As I remember, Warhol did not cue his performers through headsets. In Kitchen, pages of Tavel’s script were pasted on every available surface, but failing to avail herself of any of them, Sedgwick sneezed her way through the entire film. It was Jean-Luc Godard who outfitted his actors with invisible earbuds so that he could control how they moved and what they said while the camera was running. Warhol was as much indebted to Godard as Godard was to American Pop art. The striped pullover/boy-cut hair combination that we see in countless photos of Andy and Edie was first worn by Jean Seberg in Breathless (1960). Gob Squad nails the Warhol/Godard connection by including a bit of the Breathless theme music in the wittily collaged score that sets much of the tone of the production. Opening with the “Bell Song” from Lakmé (a Factory favorite), it sends us out humming the Beatles’ “A Day in the Life,” suggesting that Gob Squad’s Kitchen aims to be as endearing as Warhol’s was antagonistic.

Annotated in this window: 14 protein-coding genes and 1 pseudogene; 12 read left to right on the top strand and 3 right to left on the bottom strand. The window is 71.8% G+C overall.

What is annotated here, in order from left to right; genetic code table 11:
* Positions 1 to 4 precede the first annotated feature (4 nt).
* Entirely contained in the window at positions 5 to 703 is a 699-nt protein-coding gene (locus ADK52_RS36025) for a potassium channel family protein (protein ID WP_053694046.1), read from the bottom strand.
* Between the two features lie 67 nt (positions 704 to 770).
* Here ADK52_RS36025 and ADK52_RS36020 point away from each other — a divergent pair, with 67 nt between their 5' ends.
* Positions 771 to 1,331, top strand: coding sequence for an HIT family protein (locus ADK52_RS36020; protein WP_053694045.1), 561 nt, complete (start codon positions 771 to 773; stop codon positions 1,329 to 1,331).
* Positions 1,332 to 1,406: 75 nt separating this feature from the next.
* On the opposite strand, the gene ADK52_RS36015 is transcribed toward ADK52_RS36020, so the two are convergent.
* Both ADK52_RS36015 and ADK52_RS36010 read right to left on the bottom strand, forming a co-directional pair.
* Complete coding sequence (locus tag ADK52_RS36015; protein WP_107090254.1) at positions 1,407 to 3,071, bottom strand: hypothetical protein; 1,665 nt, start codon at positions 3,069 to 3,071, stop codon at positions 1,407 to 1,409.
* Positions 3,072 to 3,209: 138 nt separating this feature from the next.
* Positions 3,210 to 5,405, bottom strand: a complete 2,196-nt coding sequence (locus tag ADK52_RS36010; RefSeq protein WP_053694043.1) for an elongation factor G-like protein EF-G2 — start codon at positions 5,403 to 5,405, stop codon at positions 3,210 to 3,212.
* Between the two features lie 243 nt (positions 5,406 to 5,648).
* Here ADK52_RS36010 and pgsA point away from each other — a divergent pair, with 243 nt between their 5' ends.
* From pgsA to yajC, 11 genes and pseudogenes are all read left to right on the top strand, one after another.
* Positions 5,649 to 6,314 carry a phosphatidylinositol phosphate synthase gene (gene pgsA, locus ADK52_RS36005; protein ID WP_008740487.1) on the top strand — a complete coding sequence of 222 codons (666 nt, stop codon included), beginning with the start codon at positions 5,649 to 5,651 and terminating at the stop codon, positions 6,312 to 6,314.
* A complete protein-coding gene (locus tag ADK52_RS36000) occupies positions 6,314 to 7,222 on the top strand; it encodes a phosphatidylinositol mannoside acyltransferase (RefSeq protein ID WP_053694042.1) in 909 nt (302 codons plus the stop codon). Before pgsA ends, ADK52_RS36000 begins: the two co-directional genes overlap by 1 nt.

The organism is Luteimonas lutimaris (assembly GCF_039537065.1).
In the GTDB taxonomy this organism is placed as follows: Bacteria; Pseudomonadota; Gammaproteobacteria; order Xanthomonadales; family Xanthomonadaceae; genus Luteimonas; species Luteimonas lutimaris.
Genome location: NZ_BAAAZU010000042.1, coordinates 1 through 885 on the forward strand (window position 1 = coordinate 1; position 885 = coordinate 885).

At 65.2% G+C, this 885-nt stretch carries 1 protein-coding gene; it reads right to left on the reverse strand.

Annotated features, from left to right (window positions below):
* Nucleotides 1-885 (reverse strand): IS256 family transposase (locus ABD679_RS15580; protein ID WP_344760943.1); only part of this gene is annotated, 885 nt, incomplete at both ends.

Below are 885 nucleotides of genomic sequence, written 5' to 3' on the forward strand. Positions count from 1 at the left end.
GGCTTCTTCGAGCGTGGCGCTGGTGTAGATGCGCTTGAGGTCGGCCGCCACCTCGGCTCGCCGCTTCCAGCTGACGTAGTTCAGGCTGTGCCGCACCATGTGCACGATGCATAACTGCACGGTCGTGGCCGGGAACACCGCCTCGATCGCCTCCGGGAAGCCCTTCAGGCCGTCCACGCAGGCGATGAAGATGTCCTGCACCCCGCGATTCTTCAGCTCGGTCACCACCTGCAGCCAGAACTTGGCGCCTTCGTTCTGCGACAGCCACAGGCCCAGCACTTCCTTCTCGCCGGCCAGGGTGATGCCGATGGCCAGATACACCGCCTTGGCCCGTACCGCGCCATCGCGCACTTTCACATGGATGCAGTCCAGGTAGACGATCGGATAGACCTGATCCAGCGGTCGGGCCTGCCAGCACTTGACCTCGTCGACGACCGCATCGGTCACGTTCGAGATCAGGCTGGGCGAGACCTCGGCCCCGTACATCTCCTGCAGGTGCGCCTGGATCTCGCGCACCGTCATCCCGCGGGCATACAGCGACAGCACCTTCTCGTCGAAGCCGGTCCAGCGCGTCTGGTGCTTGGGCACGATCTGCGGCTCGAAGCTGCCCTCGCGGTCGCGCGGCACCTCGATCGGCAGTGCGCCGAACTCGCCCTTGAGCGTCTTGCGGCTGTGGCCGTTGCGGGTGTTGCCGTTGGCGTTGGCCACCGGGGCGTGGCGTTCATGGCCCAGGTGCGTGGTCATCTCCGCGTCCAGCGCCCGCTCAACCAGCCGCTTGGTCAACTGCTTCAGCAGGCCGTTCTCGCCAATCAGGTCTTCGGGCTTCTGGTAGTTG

Gob Squad’s Kitchen (You’ve Never Had It So Good) plays through Sunday, February 5, at the Public Theater in New York.